Washington, DC’s Foggy Bottom neighborhood was one of those included in a new study from the Brookings Institution. Photo by Flickr user Dewita Soeharjono.
The most valuable real estate today is in walkable urban locations – and that’s a stark change from only a decade ago.
That is one of the principal findings of a new report from the Brookings Institution. Walk this Way:The Economic Promise of Walkable Places in Metropolitan Washington, D.C. is an economic analysis of the neighborhoods in and surrounding our nation’s capital.
“Emerging evidence points to a preference for mixed-use, compact, amenity-rich, transit-accessible neighborhoods or walkable places,” the report explains, noting that consumer preferences have shifted and that demand for walkable housing is outpacing supply, thus contributing to higher property values.
These popular neighborhoods are also economic powerhouses. Walkable neighborhoods perform better economically, perform better commercially, have higher housing values and had lower capitalization rates during the recent recession than their suburban counterparts, according to the report.
Christopher Leinberger, coauthor of the Brookings report and President of LOCUS: Responsible Real Estate Developers and Investors, further explained his findings in a New York Times article Sunday. From “Now Coveted: A Walkable, Convenient Place:
Until the 1990s, exclusive suburban homes that were accessible only by car cost more, per square foot, than other kinds of American housing. Now, however, there is too much housing inventory in these suburban locations, and housing values have fallen. Today, the most valuable real estate lies in walkable urban locations. Many of these pricey places were slums only 30 years ago.
Mariela Alfonzo and I just released a Brookings Institution study that measures values of commercial and residential real estate in the Washington, D.C., metropolitan area, which includes the surrounding suburbs in Virginia and Maryland. Our research shows that real estate values increase as neighborhoods became more walkable, where everyday needs, including working, can be met by walking, transit or biking. There is a five-step “ladder” of walkability, from least to most walkable. On average, each step up the walkability ladder adds $9 per square foot to annual office rents, $7 per square foot to retail rents, more than $300 per month to apartment rents and nearly $82 per square foot to home values.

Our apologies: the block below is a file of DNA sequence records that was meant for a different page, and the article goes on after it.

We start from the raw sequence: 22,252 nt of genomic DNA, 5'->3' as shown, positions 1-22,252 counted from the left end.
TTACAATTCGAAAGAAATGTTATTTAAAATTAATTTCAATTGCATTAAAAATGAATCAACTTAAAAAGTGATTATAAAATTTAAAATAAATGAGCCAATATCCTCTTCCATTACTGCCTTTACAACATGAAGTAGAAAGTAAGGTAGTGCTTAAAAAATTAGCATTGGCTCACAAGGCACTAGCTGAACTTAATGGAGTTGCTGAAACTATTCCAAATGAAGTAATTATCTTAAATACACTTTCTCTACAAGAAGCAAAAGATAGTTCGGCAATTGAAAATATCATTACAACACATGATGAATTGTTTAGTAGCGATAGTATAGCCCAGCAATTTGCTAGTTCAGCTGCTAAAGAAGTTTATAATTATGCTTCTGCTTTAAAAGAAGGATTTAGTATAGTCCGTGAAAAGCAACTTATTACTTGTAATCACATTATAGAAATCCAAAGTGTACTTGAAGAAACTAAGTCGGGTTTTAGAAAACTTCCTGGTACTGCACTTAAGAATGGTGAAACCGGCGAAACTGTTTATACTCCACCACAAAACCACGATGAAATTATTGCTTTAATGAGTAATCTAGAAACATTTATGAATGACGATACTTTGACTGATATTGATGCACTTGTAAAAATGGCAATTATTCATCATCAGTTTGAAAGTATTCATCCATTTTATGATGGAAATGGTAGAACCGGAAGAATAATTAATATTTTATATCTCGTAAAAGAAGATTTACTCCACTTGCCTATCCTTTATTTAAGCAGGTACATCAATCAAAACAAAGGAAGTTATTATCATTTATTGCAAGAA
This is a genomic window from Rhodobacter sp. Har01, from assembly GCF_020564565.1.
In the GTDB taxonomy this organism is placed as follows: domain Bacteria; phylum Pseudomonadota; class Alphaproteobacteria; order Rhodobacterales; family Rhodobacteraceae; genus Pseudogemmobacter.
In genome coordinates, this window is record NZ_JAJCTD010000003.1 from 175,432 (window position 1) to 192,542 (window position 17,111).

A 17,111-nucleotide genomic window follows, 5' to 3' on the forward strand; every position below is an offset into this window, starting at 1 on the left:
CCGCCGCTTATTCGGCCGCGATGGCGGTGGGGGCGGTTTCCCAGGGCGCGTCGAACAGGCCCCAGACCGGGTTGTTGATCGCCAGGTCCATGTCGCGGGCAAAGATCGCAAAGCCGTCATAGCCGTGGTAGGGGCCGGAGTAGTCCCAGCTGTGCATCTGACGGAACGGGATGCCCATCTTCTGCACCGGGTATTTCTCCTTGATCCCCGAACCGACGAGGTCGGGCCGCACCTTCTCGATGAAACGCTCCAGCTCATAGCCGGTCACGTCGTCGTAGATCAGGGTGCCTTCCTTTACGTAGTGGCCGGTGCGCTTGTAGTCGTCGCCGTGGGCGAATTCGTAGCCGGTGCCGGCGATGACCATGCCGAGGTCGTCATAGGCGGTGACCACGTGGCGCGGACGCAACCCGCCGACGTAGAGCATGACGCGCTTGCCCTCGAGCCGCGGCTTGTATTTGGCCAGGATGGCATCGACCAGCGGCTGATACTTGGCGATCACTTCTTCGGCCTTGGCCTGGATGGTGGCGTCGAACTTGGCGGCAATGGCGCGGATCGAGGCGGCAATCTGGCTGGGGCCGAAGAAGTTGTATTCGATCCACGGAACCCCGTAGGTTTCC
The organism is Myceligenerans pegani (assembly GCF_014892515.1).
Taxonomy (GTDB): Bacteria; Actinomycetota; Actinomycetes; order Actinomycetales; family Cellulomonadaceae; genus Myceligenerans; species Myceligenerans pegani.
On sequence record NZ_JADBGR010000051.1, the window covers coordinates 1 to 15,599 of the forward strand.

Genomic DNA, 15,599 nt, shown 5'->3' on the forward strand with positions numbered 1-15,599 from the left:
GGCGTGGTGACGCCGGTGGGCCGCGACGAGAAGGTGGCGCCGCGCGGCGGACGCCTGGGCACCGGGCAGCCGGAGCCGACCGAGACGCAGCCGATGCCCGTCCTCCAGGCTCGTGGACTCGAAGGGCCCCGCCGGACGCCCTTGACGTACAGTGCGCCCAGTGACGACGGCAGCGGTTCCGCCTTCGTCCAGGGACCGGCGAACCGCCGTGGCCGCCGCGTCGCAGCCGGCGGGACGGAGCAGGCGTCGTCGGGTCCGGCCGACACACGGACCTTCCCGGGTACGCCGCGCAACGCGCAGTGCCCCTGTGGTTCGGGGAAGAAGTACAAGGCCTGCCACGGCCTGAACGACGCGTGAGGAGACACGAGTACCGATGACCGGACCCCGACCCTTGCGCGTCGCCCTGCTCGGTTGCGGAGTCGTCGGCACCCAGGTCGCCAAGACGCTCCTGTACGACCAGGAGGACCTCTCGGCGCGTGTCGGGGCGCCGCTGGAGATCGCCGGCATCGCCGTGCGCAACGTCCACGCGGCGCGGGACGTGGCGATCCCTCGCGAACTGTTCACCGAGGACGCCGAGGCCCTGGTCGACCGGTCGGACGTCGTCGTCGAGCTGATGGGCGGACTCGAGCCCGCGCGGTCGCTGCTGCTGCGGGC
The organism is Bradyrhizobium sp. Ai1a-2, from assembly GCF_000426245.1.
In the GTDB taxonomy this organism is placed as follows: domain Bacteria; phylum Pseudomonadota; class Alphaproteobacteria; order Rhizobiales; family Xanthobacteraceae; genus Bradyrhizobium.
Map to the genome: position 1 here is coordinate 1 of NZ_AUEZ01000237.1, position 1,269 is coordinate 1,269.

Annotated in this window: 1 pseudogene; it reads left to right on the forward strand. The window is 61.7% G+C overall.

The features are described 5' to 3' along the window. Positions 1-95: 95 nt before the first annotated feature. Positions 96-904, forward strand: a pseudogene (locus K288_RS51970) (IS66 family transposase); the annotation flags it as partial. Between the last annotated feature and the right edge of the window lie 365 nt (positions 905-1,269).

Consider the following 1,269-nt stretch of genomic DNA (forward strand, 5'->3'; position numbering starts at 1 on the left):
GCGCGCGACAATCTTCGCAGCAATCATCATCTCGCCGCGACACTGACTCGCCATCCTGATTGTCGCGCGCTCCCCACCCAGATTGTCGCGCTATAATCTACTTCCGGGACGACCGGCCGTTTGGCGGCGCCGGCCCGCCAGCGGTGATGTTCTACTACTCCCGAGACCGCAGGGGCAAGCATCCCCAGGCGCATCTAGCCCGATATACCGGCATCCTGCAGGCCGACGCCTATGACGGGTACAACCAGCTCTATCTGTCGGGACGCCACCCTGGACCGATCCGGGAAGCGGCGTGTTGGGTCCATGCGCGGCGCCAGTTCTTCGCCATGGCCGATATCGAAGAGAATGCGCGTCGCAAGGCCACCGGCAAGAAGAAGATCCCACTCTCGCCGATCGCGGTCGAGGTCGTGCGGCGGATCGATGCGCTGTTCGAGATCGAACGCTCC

As a neighborhood moves up each step of the five-step walkability ladder, the average household income of those who live there increases some $10,000. People who live in more walkable places tend to earn more, but they also tend to pay a higher percentage of their income for housing.
Different infrastructure needs to be built, including rail transit and paths for walking and biking. Some research has shown that walkable urban infrastructure is substantially cheaper on a usable square foot basis than spread-out drivable suburban infrastructure; the infrastructure is used much more extensively in a small area, resulting in much lower costs per usable square foot.
It’s important that developers and their investors learn how to build places that integrate many different uses within walking distance. Building walkable urban places is more complex and riskier than following decades-long patterns of suburban construction. But the market gets what it wants, and the market signals are flashing pretty brightly: build more walkable, and bikable, places.
Considering the economic benefits of walkable places, the report authors emphasize the importance of integrating walkability into all strategic growth plans. Lenders, developers, local and regional planning agencies, private foundations and government agencies seek to promote and sustain economic growth all have a role in ensuring this happens.
- Walk this Way:The Economic Promise of Walkable Places in Metropolitan Washington, D.C. (PDF) [Brookings Institution – May 2012]
- Now Coveted: A Walkable, Convenient Place [New York Times – May 25, 2012]
- D.C.’s walkable neighborhoods have a lot to offer, but at a price [Washington Post – May 27, 2012]
- How the real estate market is changing: walkability counts a lot more [The Oregonian – May 25, 2012]
- Why We Pay More for Walkable Neighborhoods [The Atlantic Cities – May 28, 2012]